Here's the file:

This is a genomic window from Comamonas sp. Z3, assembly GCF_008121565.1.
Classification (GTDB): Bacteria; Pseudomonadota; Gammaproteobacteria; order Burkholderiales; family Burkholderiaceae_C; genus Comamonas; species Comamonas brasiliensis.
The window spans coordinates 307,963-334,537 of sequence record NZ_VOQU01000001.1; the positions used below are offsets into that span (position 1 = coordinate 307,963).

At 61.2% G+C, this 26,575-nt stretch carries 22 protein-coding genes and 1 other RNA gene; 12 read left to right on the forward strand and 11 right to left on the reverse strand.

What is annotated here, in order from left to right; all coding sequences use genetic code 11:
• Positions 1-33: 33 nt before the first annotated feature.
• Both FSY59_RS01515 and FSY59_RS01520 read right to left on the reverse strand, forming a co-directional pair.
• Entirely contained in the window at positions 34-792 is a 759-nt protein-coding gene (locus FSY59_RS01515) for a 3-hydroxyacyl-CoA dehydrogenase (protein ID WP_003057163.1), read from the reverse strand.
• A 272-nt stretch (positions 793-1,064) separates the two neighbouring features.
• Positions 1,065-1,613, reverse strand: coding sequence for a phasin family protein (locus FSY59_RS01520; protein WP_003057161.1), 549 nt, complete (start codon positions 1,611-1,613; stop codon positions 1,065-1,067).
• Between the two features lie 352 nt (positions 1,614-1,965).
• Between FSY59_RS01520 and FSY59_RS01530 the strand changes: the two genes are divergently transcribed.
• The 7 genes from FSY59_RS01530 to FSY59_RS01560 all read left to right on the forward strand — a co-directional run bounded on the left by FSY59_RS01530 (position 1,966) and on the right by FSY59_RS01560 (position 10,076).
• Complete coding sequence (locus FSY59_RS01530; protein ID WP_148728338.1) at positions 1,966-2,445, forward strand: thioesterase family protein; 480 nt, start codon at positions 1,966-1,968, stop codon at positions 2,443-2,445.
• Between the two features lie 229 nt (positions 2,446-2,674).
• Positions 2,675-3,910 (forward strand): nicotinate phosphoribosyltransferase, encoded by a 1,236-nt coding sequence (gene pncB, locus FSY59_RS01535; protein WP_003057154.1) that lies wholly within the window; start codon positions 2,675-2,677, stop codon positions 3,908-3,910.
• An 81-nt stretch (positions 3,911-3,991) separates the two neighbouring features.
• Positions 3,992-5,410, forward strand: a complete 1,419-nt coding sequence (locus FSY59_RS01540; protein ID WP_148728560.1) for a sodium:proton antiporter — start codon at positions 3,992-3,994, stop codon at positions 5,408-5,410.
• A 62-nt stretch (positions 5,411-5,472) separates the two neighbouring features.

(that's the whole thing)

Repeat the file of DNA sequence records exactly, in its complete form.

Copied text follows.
This is a genomic window from Comamonas sp. Z3, assembly GCF_008121565.1.
Classification (GTDB): Bacteria; Pseudomonadota; Gammaproteobacteria; order Burkholderiales; family Burkholderiaceae_C; genus Comamonas; species Comamonas brasiliensis.
The window spans coordinates 307,963-334,537 of sequence record NZ_VOQU01000001.1; the positions used below are offsets into that span (position 1 = coordinate 307,963).

At 61.2% G+C, this 26,575-nt stretch carries 22 protein-coding genes and 1 other RNA gene; 12 read left to right on the forward strand and 11 right to left on the reverse strand.

What is annotated here, in order from left to right; all coding sequences use genetic code 11:
• Positions 1-33: 33 nt before the first annotated feature.
• Both FSY59_RS01515 and FSY59_RS01520 read right to left on the reverse strand, forming a co-directional pair.
• Entirely contained in the window at positions 34-792 is a 759-nt protein-coding gene (locus FSY59_RS01515) for a 3-hydroxyacyl-CoA dehydrogenase (protein ID WP_003057163.1), read from the reverse strand.
• A 272-nt stretch (positions 793-1,064) separates the two neighbouring features.
• Positions 1,065-1,613, reverse strand: coding sequence for a phasin family protein (locus FSY59_RS01520; protein WP_003057161.1), 549 nt, complete (start codon positions 1,611-1,613; stop codon positions 1,065-1,067).
• Between the two features lie 352 nt (positions 1,614-1,965).
• Between FSY59_RS01520 and FSY59_RS01530 the strand changes: the two genes are divergently transcribed.
• The 7 genes from FSY59_RS01530 to FSY59_RS01560 all read left to right on the forward strand — a co-directional run bounded on the left by FSY59_RS01530 (position 1,966) and on the right by FSY59_RS01560 (position 10,076).
• Complete coding sequence (locus FSY59_RS01530; protein ID WP_148728338.1) at positions 1,966-2,445, forward strand: thioesterase family protein; 480 nt, start codon at positions 1,966-1,968, stop codon at positions 2,443-2,445.
• Between the two features lie 229 nt (positions 2,446-2,674).
• Positions 2,675-3,910 (forward strand): nicotinate phosphoribosyltransferase, encoded by a 1,236-nt coding sequence (gene pncB, locus FSY59_RS01535; protein WP_003057154.1) that lies wholly within the window; start codon positions 2,675-2,677, stop codon positions 3,908-3,910.
• An 81-nt stretch (positions 3,911-3,991) separates the two neighbouring features.
• Positions 3,992-5,410, forward strand: a complete 1,419-nt coding sequence (locus FSY59_RS01540; protein ID WP_148728560.1) for a sodium:proton antiporter — start codon at positions 3,992-3,994, stop codon at positions 5,408-5,410.
• A 62-nt stretch (positions 5,411-5,472) separates the two neighbouring features.